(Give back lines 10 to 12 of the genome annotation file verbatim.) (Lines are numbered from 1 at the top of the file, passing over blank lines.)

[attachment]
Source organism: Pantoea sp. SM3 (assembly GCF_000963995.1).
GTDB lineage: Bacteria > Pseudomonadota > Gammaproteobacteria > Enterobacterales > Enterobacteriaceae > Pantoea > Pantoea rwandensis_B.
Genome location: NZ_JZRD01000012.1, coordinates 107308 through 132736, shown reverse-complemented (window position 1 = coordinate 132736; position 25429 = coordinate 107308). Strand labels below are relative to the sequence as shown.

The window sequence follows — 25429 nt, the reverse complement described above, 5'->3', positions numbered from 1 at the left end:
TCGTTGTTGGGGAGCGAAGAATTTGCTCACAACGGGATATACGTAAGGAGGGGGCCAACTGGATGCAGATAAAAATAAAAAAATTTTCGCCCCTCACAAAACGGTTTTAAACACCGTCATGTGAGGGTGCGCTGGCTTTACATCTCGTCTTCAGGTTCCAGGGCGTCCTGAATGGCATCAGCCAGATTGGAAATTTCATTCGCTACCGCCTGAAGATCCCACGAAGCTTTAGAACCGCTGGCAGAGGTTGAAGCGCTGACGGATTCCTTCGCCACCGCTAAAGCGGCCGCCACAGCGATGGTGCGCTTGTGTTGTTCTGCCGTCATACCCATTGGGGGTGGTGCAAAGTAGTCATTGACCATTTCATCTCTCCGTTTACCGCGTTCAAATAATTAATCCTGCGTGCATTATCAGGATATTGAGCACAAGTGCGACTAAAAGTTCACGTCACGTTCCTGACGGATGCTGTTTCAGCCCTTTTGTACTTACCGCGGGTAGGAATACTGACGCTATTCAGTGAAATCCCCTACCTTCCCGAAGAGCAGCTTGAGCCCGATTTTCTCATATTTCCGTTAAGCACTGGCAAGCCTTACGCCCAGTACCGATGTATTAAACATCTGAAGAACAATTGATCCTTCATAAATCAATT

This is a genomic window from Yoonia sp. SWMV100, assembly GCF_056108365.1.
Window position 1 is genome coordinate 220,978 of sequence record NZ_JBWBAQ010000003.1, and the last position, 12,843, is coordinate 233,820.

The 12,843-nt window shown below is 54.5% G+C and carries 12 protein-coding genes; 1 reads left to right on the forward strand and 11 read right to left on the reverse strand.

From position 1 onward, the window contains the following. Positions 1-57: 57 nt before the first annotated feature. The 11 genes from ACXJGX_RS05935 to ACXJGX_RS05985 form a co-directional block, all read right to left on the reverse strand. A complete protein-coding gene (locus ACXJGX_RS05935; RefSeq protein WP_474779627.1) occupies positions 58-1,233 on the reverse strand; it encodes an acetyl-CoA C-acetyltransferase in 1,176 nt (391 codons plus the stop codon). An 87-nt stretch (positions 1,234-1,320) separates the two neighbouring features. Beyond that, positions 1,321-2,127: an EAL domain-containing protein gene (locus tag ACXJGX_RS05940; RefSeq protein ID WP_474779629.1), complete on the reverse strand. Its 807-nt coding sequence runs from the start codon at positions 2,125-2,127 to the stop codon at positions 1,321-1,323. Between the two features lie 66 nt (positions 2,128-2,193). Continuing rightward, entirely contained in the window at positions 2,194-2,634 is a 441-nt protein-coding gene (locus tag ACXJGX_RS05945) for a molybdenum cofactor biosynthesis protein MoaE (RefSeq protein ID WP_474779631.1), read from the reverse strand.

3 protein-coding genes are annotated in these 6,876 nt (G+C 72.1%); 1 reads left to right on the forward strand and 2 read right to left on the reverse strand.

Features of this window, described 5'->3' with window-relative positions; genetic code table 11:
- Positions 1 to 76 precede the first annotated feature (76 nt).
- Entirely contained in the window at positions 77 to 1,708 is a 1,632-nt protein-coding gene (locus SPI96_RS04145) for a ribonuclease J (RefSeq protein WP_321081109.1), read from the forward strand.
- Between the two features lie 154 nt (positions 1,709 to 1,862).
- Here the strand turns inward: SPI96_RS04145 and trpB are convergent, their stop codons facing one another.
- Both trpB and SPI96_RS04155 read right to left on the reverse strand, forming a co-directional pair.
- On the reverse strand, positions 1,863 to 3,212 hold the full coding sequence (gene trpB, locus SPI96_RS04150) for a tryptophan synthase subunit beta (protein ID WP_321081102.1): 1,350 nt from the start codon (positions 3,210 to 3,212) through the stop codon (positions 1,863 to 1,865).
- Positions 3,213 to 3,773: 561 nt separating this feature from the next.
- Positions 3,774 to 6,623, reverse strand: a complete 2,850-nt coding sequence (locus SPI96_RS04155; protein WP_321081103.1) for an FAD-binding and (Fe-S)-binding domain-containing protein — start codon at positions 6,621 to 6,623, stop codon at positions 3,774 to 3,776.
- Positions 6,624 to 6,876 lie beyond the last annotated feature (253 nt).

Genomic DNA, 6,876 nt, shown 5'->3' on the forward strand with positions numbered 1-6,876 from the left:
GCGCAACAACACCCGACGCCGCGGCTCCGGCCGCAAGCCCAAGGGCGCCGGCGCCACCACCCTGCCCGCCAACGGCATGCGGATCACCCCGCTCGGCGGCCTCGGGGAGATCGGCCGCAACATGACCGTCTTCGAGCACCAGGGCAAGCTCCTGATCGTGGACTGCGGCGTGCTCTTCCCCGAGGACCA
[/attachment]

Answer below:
3 protein-coding genes are annotated in these 6,876 nt (G+C 72.1%); 1 reads left to right on the forward strand and 2 read right to left on the reverse strand.

Features of this window, described 5'->3' with window-relative positions; genetic code table 11:
- Positions 1 to 76 precede the first annotated feature (76 nt).